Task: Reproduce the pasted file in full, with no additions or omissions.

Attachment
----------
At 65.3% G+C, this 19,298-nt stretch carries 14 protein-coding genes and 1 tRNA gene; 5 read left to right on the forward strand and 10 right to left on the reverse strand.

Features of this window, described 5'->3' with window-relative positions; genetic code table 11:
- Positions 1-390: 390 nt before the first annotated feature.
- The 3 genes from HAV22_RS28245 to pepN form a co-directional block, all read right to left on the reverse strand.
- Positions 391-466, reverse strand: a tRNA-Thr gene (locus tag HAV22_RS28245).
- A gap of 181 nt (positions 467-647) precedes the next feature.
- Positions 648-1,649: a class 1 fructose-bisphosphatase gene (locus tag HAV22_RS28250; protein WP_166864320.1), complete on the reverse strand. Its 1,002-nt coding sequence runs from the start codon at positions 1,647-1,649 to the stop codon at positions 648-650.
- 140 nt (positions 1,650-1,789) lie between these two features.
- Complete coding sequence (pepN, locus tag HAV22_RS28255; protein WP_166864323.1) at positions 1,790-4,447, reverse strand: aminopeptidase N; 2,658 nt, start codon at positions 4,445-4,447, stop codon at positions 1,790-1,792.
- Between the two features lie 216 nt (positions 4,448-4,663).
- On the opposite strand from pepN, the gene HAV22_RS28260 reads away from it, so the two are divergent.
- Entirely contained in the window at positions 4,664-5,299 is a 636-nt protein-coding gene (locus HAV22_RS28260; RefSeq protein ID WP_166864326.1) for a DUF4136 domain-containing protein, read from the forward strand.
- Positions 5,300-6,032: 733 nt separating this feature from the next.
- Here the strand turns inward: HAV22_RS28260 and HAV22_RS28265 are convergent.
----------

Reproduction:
At 65.3% G+C, this 19,298-nt stretch carries 14 protein-coding genes and 1 tRNA gene; 5 read left to right on the forward strand and 10 right to left on the reverse strand.

Features of this window, described 5'->3' with window-relative positions; genetic code table 11:
- Positions 1-390: 390 nt before the first annotated feature.
- The 3 genes from HAV22_RS28245 to pepN form a co-directional block, all read right to left on the reverse strand.
- Positions 391-466, reverse strand: a tRNA-Thr gene (locus tag HAV22_RS28245).
- A gap of 181 nt (positions 467-647) precedes the next feature.
- Positions 648-1,649: a class 1 fructose-bisphosphatase gene (locus tag HAV22_RS28250; protein WP_166864320.1), complete on the reverse strand. Its 1,002-nt coding sequence runs from the start codon at positions 1,647-1,649 to the stop codon at positions 648-650.
- 140 nt (positions 1,650-1,789) lie between these two features.
- Complete coding sequence (pepN, locus tag HAV22_RS28255; protein WP_166864323.1) at positions 1,790-4,447, reverse strand: aminopeptidase N; 2,658 nt, start codon at positions 4,445-4,447, stop codon at positions 1,790-1,792.
- Between the two features lie 216 nt (positions 4,448-4,663).
- On the opposite strand from pepN, the gene HAV22_RS28260 reads away from it, so the two are divergent.
- Entirely contained in the window at positions 4,664-5,299 is a 636-nt protein-coding gene (locus HAV22_RS28260; RefSeq protein ID WP_166864326.1) for a DUF4136 domain-containing protein, read from the forward strand.
- Positions 5,300-6,032: 733 nt separating this feature from the next.
- Here the strand turns inward: HAV22_RS28260 and HAV22_RS28265 are convergent.